Crime level among UK immigrants not higher according to a survey

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A recent study published by researchers from the London School of Economics shows that immigrants that live in the UK do not seem to commit more crime than local citizens.

Some UK newspapers have stated that immigrants tend to commit more crime than British citizens, the study, however, found that such a correlation does not exist and there is not any statistical basis for such claims.

LSE researches looked into areas where the immigrants represent at least 30% of the local population.

The study found that in such areas the crime rates have actually fallen since 2004 when they were populated with foreigners.

Brian Bell, an LSE research fellow, told UK Sunday newspaper The Observer ‘The view that foreigners commit more crime is not true.

The truth is that immigrants are just like natives; if they have a good job and a good income, they don’t commit a crime’

In addition to that, the survey found that areas with high numbers actually had fewer crimes than the average levels in the country.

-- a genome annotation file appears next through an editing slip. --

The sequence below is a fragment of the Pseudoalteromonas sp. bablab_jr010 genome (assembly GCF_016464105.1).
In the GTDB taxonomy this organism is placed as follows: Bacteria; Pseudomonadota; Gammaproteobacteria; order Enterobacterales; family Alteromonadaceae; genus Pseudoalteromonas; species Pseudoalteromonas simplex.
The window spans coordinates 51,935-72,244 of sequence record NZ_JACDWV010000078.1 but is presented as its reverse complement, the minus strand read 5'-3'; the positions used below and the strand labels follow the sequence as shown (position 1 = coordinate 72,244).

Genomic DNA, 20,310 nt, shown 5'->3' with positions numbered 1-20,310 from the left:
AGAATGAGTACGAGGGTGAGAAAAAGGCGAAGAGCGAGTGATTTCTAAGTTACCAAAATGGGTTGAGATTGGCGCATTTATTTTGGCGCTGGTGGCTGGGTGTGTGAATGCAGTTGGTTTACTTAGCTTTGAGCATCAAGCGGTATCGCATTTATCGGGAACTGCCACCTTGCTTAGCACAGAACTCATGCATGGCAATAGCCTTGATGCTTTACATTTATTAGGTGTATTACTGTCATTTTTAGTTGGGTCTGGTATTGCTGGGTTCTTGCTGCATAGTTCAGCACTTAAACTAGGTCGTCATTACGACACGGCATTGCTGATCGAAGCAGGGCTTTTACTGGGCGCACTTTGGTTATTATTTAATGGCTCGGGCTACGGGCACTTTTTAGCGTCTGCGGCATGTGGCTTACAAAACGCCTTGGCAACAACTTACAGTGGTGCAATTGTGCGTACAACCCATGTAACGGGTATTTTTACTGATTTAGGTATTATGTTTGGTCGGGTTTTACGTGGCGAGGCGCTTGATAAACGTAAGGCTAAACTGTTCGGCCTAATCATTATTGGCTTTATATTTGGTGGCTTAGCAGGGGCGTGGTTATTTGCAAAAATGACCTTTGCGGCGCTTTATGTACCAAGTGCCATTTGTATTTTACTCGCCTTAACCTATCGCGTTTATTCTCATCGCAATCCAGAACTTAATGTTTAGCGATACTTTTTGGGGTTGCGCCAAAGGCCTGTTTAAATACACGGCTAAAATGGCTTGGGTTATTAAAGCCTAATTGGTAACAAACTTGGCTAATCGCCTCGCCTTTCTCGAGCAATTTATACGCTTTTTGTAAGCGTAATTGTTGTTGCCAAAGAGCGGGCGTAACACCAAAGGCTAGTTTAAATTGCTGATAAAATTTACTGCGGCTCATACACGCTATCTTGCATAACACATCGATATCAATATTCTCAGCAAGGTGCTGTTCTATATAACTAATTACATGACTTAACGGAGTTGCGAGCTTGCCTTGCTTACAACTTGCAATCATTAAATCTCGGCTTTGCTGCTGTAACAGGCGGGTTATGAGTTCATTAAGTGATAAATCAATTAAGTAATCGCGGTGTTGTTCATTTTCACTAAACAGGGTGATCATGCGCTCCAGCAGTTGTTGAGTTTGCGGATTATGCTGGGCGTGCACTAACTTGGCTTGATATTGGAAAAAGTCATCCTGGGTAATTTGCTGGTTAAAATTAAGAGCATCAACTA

According to many criminologists, the reason for this is because immigrants tend to be poorer and therefore drink less alcohol, which is the main reason for the violent assaults.

The study found one group of immigrants whose presence was linked to an increase in the crime rate.

Researchers found that, in areas where large numbers of asylum seekers settled from the late 1990s onwards, crime was ‘significantly higher’.

The reasons for this are not understood. It may be that a significant proportion of the increased crime might be accounted for by assaults on asylum seekers by native Britons.

Or it may be that, because unemployment tends to be higher among asylum seekers than among other groups of immigrants, they are more likely to turn to crime.

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